This Thursday, San Francisco’s Museum of the African Diaspora (MOAD) will be opening the exhibition Cutivating Crosscurrents. It is a feature of works that explores the influence of Black liberation movements in various artistic genres including music, art, poetry, and film. The exhibition will feature over sixty black-and-white- documentary and artistic photographs, around twenty-five social justice and liberation posters, flyers, manuscripts, and letters.
Hence the name and in addition with works from the U.S., the concept of Cultivating Crosscurrents also focuses on works from other parts of the world including Africa and the Caribbean, with over fifty works of art from a selected group of artists including MalickSidibé, Donald Locke, David Hammons, and Romare Bearden. All featured works are organized and represented in seven different categories: diasporic crosscurrents, civil rights, Black Power, the Black Panther Party, liberation posters and buttons, the Black Arts Movement, and visual fine art.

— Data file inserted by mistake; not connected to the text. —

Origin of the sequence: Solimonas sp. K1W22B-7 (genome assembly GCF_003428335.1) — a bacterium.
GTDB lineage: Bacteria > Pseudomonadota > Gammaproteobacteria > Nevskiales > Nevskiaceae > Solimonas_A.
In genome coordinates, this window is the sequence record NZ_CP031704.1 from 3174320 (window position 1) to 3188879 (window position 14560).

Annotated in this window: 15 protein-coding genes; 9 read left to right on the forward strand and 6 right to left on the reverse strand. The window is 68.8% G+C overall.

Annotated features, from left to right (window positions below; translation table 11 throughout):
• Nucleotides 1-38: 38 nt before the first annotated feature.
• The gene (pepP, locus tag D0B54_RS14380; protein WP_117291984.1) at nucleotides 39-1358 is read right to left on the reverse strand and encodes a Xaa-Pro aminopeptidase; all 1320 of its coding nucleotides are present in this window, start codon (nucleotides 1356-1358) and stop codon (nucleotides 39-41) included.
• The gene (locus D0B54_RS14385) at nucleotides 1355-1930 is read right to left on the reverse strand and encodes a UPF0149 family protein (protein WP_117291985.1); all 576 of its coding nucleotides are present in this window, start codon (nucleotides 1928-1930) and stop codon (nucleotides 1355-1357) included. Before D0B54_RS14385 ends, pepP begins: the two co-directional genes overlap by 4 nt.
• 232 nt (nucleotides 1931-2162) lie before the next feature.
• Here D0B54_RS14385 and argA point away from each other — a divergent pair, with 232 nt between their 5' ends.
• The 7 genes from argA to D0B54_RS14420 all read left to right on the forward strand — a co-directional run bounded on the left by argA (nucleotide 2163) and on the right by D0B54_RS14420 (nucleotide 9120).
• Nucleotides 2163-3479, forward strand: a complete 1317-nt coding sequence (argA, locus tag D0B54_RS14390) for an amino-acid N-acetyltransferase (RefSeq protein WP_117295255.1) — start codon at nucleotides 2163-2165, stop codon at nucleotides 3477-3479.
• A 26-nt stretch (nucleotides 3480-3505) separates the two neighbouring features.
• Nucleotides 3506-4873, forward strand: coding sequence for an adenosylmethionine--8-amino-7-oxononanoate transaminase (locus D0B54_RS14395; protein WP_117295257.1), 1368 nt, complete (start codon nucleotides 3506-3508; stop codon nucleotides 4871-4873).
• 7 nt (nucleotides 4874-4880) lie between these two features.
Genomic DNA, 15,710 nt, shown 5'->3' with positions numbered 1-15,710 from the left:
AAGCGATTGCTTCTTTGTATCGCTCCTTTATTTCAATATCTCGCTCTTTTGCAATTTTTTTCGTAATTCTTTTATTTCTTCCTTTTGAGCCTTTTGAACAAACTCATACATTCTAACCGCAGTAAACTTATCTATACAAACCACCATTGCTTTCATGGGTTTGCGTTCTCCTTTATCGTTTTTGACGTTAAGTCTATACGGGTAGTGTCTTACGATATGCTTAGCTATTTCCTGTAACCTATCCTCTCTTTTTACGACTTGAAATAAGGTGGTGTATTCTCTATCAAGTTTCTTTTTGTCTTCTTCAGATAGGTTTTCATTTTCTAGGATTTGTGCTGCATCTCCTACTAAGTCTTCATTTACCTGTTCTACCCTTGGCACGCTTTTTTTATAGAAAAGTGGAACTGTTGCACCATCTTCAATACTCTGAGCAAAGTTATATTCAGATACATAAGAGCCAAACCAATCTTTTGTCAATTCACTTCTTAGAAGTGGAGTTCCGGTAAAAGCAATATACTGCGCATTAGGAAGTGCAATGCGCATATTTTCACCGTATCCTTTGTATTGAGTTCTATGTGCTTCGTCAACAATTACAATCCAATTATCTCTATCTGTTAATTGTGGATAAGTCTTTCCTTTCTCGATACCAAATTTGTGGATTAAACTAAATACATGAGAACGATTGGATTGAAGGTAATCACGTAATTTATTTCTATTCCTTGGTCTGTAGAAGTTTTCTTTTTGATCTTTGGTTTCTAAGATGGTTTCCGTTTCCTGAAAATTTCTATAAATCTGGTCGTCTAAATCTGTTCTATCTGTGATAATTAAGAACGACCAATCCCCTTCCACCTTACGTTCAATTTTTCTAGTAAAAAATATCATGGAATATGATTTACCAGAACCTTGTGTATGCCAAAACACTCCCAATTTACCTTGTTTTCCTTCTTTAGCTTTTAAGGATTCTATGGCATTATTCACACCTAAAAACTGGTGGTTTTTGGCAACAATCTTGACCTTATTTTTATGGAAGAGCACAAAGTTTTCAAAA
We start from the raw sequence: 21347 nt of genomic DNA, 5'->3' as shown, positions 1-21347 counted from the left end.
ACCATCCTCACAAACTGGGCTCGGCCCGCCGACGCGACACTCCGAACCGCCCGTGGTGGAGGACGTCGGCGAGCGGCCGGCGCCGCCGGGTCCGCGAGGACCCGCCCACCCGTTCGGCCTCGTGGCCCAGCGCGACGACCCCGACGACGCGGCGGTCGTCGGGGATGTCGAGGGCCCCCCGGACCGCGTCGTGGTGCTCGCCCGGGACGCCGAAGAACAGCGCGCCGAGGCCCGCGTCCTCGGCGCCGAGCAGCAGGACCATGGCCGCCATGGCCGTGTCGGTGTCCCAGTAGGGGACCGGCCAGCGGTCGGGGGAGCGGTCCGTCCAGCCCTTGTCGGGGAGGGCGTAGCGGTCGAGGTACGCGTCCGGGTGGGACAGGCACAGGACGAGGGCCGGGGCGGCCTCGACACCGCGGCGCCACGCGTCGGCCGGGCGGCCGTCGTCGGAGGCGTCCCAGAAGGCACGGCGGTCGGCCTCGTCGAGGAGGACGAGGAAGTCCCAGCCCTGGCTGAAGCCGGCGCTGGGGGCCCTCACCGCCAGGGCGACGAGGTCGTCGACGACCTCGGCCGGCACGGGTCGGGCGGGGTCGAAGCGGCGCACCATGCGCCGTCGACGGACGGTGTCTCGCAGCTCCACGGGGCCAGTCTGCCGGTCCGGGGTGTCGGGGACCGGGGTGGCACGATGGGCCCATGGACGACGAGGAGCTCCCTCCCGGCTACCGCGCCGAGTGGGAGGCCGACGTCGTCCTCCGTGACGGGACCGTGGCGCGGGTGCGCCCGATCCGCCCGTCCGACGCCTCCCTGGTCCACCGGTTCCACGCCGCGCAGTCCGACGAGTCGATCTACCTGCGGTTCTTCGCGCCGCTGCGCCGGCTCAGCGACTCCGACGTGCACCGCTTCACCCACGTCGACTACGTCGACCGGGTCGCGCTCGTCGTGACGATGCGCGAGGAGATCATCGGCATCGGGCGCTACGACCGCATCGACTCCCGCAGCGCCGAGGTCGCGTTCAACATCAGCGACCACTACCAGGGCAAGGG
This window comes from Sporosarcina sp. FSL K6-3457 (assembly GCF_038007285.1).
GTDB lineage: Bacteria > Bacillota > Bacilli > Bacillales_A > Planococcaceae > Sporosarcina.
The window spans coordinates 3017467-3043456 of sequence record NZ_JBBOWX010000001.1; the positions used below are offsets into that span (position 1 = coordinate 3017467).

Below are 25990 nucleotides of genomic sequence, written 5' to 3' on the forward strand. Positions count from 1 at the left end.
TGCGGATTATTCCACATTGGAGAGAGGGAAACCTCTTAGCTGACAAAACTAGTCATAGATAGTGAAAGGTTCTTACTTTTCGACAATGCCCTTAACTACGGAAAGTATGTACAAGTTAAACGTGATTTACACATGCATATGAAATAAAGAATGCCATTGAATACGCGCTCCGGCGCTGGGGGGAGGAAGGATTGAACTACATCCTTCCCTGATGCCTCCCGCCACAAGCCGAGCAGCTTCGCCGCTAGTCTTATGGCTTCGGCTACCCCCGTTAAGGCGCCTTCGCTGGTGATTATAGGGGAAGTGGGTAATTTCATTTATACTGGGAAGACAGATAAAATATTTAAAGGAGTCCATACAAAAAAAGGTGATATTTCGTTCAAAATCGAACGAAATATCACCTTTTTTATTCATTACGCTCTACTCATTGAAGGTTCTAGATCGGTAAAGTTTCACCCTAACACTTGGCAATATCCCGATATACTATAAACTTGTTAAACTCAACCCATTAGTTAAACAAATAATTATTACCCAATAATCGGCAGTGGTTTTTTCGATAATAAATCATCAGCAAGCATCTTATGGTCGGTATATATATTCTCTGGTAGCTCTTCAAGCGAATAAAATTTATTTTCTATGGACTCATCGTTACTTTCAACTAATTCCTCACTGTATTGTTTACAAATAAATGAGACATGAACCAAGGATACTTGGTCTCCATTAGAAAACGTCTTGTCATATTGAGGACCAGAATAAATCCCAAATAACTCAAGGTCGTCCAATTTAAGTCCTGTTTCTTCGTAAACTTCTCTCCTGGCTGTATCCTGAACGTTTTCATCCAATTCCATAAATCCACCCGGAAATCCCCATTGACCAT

MOAD features four samples of what is bound to be featured in the Cultivating Crosscurrents exhibition. It features a photograph of writers Langston Hughes and Léon-Gontran Damas, a 1970s screenprint by artist Barbara Jones-Hogu titled Unite, which represented the Black Power movement, and two paintings, one of them from an artist from Ethiopia. The exhibition is on view until March 2nd. Log on to www.moadsf.org for more information.